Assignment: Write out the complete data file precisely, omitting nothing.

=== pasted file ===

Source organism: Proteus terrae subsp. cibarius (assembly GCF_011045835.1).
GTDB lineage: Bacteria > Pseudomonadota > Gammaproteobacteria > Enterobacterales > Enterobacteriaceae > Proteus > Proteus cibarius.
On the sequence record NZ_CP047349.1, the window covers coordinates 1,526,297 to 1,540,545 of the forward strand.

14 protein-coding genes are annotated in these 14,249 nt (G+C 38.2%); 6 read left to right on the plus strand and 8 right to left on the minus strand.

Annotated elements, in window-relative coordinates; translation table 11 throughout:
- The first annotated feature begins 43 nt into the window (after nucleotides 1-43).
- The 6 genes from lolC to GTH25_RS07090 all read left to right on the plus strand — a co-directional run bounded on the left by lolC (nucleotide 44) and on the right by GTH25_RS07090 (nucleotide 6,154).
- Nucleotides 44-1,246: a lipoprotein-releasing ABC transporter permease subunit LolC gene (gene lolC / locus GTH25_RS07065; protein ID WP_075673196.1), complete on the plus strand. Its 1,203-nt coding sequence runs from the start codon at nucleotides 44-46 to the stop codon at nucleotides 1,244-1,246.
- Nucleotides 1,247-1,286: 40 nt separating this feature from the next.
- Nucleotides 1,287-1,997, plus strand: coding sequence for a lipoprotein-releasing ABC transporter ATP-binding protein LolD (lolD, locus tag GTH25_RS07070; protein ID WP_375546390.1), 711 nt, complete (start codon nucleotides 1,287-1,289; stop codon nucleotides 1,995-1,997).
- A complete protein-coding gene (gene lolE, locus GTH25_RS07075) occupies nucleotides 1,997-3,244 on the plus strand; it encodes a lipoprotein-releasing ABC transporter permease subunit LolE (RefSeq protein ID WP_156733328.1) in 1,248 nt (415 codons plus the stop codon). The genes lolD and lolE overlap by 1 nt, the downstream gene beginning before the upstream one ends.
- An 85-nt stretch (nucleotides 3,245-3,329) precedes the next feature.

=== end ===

Source organism: Proteus terrae subsp. cibarius (assembly GCF_011045835.1).
GTDB lineage: Bacteria > Pseudomonadota > Gammaproteobacteria > Enterobacterales > Enterobacteriaceae > Proteus > Proteus cibarius.
On the sequence record NZ_CP047349.1, the window covers coordinates 1,526,297 to 1,540,545 of the forward strand.

14 protein-coding genes are annotated in these 14,249 nt (G+C 38.2%); 6 read left to right on the plus strand and 8 right to left on the minus strand.

Annotated elements, in window-relative coordinates; translation table 11 throughout:
- The first annotated feature begins 43 nt into the window (after nucleotides 1-43).
- The 6 genes from lolC to GTH25_RS07090 all read left to right on the plus strand — a co-directional run bounded on the left by lolC (nucleotide 44) and on the right by GTH25_RS07090 (nucleotide 6,154).
- Nucleotides 44-1,246: a lipoprotein-releasing ABC transporter permease subunit LolC gene (gene lolC / locus GTH25_RS07065; protein ID WP_075673196.1), complete on the plus strand. Its 1,203-nt coding sequence runs from the start codon at nucleotides 44-46 to the stop codon at nucleotides 1,244-1,246.
- Nucleotides 1,247-1,286: 40 nt separating this feature from the next.
- Nucleotides 1,287-1,997, plus strand: coding sequence for a lipoprotein-releasing ABC transporter ATP-binding protein LolD (lolD, locus tag GTH25_RS07070; protein ID WP_375546390.1), 711 nt, complete (start codon nucleotides 1,287-1,289; stop codon nucleotides 1,995-1,997).
- A complete protein-coding gene (gene lolE, locus GTH25_RS07075) occupies nucleotides 1,997-3,244 on the plus strand; it encodes a lipoprotein-releasing ABC transporter permease subunit LolE (RefSeq protein ID WP_156733328.1) in 1,248 nt (415 codons plus the stop codon). The genes lolD and lolE overlap by 1 nt, the downstream gene beginning before the upstream one ends.
- An 85-nt stretch (nucleotides 3,245-3,329) precedes the next feature.